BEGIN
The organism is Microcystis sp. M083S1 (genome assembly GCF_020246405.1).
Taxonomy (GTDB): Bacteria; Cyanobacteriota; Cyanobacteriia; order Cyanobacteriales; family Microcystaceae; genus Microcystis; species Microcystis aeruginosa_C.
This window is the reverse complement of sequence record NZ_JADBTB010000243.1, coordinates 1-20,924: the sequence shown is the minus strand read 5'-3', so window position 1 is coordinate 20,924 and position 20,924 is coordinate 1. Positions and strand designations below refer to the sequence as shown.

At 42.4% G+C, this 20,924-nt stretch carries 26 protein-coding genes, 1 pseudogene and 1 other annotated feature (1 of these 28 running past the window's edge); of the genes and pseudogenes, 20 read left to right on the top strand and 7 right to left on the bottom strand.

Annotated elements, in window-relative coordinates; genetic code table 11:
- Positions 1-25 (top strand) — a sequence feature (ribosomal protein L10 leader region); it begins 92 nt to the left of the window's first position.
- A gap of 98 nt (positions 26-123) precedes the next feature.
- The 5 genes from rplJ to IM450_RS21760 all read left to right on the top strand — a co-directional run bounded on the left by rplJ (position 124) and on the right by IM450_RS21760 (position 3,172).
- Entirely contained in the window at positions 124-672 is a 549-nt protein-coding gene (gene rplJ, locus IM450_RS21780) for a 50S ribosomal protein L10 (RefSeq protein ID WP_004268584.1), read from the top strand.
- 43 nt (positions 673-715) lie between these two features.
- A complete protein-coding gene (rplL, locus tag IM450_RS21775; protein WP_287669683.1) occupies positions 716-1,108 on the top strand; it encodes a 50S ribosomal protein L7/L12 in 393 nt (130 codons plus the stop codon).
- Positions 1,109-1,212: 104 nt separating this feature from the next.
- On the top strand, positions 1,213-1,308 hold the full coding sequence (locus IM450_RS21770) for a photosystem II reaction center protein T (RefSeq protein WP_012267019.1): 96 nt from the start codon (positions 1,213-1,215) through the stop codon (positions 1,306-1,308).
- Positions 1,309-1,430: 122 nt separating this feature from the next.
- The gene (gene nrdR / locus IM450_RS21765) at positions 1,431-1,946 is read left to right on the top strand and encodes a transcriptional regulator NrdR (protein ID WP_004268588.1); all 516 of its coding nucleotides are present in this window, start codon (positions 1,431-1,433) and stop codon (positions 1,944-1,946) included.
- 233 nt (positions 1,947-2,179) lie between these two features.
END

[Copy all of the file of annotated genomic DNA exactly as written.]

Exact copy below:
The organism is Microcystis sp. M083S1 (genome assembly GCF_020246405.1).
Taxonomy (GTDB): Bacteria; Cyanobacteriota; Cyanobacteriia; order Cyanobacteriales; family Microcystaceae; genus Microcystis; species Microcystis aeruginosa_C.
This window is the reverse complement of sequence record NZ_JADBTB010000243.1, coordinates 1-20,924: the sequence shown is the minus strand read 5'-3', so window position 1 is coordinate 20,924 and position 20,924 is coordinate 1. Positions and strand designations below refer to the sequence as shown.

At 42.4% G+C, this 20,924-nt stretch carries 26 protein-coding genes, 1 pseudogene and 1 other annotated feature (1 of these 28 running past the window's edge); of the genes and pseudogenes, 20 read left to right on the top strand and 7 right to left on the bottom strand.

Annotated elements, in window-relative coordinates; genetic code table 11:
- Positions 1-25 (top strand) — a sequence feature (ribosomal protein L10 leader region); it begins 92 nt to the left of the window's first position.
- A gap of 98 nt (positions 26-123) precedes the next feature.
- The 5 genes from rplJ to IM450_RS21760 all read left to right on the top strand — a co-directional run bounded on the left by rplJ (position 124) and on the right by IM450_RS21760 (position 3,172).
- Entirely contained in the window at positions 124-672 is a 549-nt protein-coding gene (gene rplJ, locus IM450_RS21780) for a 50S ribosomal protein L10 (RefSeq protein ID WP_004268584.1), read from the top strand.
- 43 nt (positions 673-715) lie between these two features.
- A complete protein-coding gene (rplL, locus tag IM450_RS21775; protein WP_287669683.1) occupies positions 716-1,108 on the top strand; it encodes a 50S ribosomal protein L7/L12 in 393 nt (130 codons plus the stop codon).
- Positions 1,109-1,212: 104 nt separating this feature from the next.
- On the top strand, positions 1,213-1,308 hold the full coding sequence (locus IM450_RS21770) for a photosystem II reaction center protein T (RefSeq protein WP_012267019.1): 96 nt from the start codon (positions 1,213-1,215) through the stop codon (positions 1,306-1,308).
- Positions 1,309-1,430: 122 nt separating this feature from the next.
- The gene (gene nrdR / locus IM450_RS21765) at positions 1,431-1,946 is read left to right on the top strand and encodes a transcriptional regulator NrdR (protein ID WP_004268588.1); all 516 of its coding nucleotides are present in this window, start codon (positions 1,431-1,433) and stop codon (positions 1,944-1,946) included.
- 233 nt (positions 1,947-2,179) lie between these two features.